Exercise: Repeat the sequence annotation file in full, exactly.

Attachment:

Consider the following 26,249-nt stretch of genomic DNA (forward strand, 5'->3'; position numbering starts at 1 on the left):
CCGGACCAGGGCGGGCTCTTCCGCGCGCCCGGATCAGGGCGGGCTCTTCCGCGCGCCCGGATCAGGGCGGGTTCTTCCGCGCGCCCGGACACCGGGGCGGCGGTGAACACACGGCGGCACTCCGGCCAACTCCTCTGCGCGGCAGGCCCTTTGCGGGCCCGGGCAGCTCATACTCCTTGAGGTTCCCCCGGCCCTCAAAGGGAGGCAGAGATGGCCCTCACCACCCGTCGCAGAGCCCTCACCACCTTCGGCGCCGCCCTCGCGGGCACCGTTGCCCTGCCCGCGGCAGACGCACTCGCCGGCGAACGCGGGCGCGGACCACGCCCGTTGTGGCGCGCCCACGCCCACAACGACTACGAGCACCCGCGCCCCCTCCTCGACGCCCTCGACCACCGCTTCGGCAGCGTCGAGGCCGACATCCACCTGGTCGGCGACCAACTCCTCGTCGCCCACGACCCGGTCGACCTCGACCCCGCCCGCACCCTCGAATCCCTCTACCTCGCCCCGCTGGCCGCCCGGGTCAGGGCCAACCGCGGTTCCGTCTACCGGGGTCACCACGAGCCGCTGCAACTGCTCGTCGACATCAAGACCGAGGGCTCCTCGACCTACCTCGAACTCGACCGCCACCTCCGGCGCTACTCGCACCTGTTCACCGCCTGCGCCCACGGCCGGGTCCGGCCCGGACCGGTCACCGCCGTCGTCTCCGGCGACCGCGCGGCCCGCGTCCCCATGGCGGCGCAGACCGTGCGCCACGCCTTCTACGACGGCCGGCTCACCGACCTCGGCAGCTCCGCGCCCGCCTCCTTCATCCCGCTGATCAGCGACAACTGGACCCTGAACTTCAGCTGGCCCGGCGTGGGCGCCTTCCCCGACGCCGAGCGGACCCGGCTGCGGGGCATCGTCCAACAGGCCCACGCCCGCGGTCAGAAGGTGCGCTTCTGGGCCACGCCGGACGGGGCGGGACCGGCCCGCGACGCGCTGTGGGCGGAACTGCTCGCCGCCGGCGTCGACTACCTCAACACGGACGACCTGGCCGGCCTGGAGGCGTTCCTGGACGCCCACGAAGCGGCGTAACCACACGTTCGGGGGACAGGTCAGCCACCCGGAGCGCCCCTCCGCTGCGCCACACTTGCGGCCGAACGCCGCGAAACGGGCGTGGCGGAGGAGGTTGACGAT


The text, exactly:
Consider the following 26,249-nt stretch of genomic DNA (forward strand, 5'->3'; position numbering starts at 1 on the left):
CCGGACCAGGGCGGGCTCTTCCGCGCGCCCGGATCAGGGCGGGCTCTTCCGCGCGCCCGGATCAGGGCGGGTTCTTCCGCGCGCCCGGACACCGGGGCGGCGGTGAACACACGGCGGCACTCCGGCCAACTCCTCTGCGCGGCAGGCCCTTTGCGGGCCCGGGCAGCTCATACTCCTTGAGGTTCCCCCGGCCCTCAAAGGGAGGCAGAGATGGCCCTCACCACCCGTCGCAGAGCCCTCACCACCTTCGGCGCCGCCCTCGCGGGCACCGTTGCCCTGCCCGCGGCAGACGCACTCGCCGGCGAACGCGGGCGCGGACCACGCCCGTTGTGGCGCGCCCACGCCCACAACGACTACGAGCACCCGCGCCCCCTCCTCGACGCCCTCGACCACCGCTTCGGCAGCGTCGAGGCCGACATCCACCTGGTCGGCGACCAACTCCTCGTCGCCCACGACCCGGTCGACCTCGACCCCGCCCGCACCCTCGAATCCCTCTACCTCGCCCCGCTGGCCGCCCGGGTCAGGGCCAACCGCGGTTCCGTCTACCGGGGTCACCACGAGCCGCTGCAACTGCTCGTCGACATCAAGACCGAGGGCTCCTCGACCTACCTCGAACTCGACCGCCACCTCCGGCGCTACTCGCACCTGTTCACCGCCTGCGCCCACGGCCGGGTCCGGCCCGGACCGGTCACCGCCGTCGTCTCCGGCGACCGCGCGGCCCGCGTCCCCATGGCGGCGCAGACCGTGCGCCACGCCTTCTACGACGGCCGGCTCACCGACCTCGGCAGCTCCGCGCCCGCCTCCTTCATCCCGCTGATCAGCGACAACTGGACCCTGAACTTCAGCTGGCCCGGCGTGGGCGCCTTCCCCGACGCCGAGCGGACCCGGCTGCGGGGCATCGTCCAACAGGCCCACGCCCGCGGTCAGAAGGTGCGCTTCTGGGCCACGCCGGACGGGGCGGGACCGGCCCGCGACGCGCTGTGGGCGGAACTGCTCGCCGCCGGCGTCGACTACCTCAACACGGACGACCTGGCCGGCCTGGAGGCGTTCCTGGACGCCCACGAAGCGGCGTAACCACACGTTCGGGGGACAGGTCAGCCACCCGGAGCGCCCCTCCGCTGCGCCACACTTGCGGCCGAACGCCGCGAAACGGGCGTGGCGGAGGAGGTTGACGAT